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Red, White and in Two

The topic of flags has been in the news a lot lately, and with the Fourth of July weekend ending tonight, it got me thinking of our flag. It’s the main symbol of any country, and deeply personalized and personal to each country. It’s used to represent a country in times of peace at international conferences and meetings; and used to unite a country in times of war, to rally the troops and display on ships and aircraft. Americans love to wave the flag and refer and defer to the flag, even when we are as deeply divided as we ever have been since the Vietnam War. A foreigner visitor staying with me once said that they had never seen any country that had so many flags posted in public as the US.

The symbols on a flag are carefully chosen, as are the colors. Look at the color red, for example. The bleeding disorder community does not have a flag per se, but we use colors and symbols as our “flag,” to unite us: the red figure and the “empty” figure. I hesitate to write white, even though the figure appears white in color, because the figure really represents a figure devoid of blood, of factor. Many years ago the logo was of a white figure leaning on the red figure, showing dependency. While this is still the case for a lot of countries dependent on factor donations, the World Federation of Hemophilia wisely chose to change this to two upright figures, to show unity, support and hopeful equality.

Red is used in many flags to depict blood, or more appropriately bloodshed, for that spilled when a country was formed. And white is often used to denote peace. Red, white and blue is the standard for republics: France, Russia and the US all have common looking flags with the bold tricolors.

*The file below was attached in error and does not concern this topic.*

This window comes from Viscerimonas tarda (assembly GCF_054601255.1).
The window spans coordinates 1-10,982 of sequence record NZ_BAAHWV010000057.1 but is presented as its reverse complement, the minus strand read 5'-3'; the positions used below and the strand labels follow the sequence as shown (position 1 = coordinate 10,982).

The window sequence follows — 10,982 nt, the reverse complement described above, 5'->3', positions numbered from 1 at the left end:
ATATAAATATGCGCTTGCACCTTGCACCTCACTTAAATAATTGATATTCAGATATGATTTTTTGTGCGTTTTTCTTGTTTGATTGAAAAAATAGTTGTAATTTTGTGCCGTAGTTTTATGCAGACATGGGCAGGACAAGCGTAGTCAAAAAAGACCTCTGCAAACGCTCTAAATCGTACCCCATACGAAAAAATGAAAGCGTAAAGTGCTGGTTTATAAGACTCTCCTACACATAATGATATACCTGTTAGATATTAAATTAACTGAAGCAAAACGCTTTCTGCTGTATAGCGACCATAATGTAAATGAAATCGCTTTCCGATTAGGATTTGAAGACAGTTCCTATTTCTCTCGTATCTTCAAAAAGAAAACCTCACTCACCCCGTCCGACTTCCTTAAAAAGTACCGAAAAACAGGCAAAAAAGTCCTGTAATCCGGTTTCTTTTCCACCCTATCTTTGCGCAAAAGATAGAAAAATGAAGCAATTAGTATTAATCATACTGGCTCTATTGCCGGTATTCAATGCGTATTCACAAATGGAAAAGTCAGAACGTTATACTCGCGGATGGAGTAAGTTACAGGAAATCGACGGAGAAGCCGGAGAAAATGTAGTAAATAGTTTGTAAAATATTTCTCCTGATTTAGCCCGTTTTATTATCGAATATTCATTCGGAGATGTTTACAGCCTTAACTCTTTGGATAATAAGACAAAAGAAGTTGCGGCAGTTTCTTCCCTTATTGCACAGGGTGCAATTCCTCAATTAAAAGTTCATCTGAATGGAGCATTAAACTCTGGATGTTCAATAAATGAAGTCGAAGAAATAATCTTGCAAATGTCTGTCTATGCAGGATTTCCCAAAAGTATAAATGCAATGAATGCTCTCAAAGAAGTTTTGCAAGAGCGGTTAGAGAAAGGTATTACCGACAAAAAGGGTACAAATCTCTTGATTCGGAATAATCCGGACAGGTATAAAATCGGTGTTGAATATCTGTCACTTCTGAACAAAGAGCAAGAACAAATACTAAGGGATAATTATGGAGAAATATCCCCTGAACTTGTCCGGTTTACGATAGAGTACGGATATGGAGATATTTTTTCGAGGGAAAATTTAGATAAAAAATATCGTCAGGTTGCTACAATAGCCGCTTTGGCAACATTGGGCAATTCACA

But these colors may have a different meaning for the US flag. From pbs.org: “Thee stripes represent the original 13 colonies and the stars represent the 50 states of the Union. The colors of the flag are symbolic as well; red symbolizes hardiness and valor, white symbolizes purity and innocence, and blue represents vigilance, perseverance and justice.”

It’s hard to know what the colors mean in reality now. The nation is torn politically, reeling from escalating COVID-19 cases, back to quarantine and lockdown for some states, and economically teetering. We are showing our true colors under the stress. When I think of hardiness and valor, I think immediately of the medical teams at ground zeros, working day and night to keep people alive. And while they struggle to do this, a nation burns and yells and topples statues. Purity and innocence seem lost. And justice is being questioned daily.

But not that long ago, the hemophilia community was also torn in two. The HIV scandal caused a deep divide when we learned that so many knew that HIV was or might be in the factor being injected into our young men, and kept that knowledge or concern hidden for the sake of profit. The community launched a severe backlash against the national foundation, which was to be our watchdog, which we trusted; the community as a whole eventually launched a social and legal assault on the government, which ignored our plight for too long, and on pharmaceutical companies. We didn’t have social media then, only our voices and feet, to march and speak out. This community united and changed history, and helped save the lives of thousands.*

Sadly, America has a ways to go before we will be united and eventually healed. But it will happen.

And what about the stars and stripes? A book about the symbolism of the American flag published in 1977 by the House of Representatives reads (from colonialflag.org):

“The star is a symbol of the heavens and the divine goal to which man has aspired from time immemorial; the stripe is symbolic of the rays of light emanating from the sun.”

Sober things to reflect on this holiday. Perhaps we can think of the flag colors red and blue as denoting the two chief political parties… and white, to denote peace, a peace we want, need and can not seem to achieve just yet.

*Watch the excellent documentary Bad Blood, by Marilyn Ness

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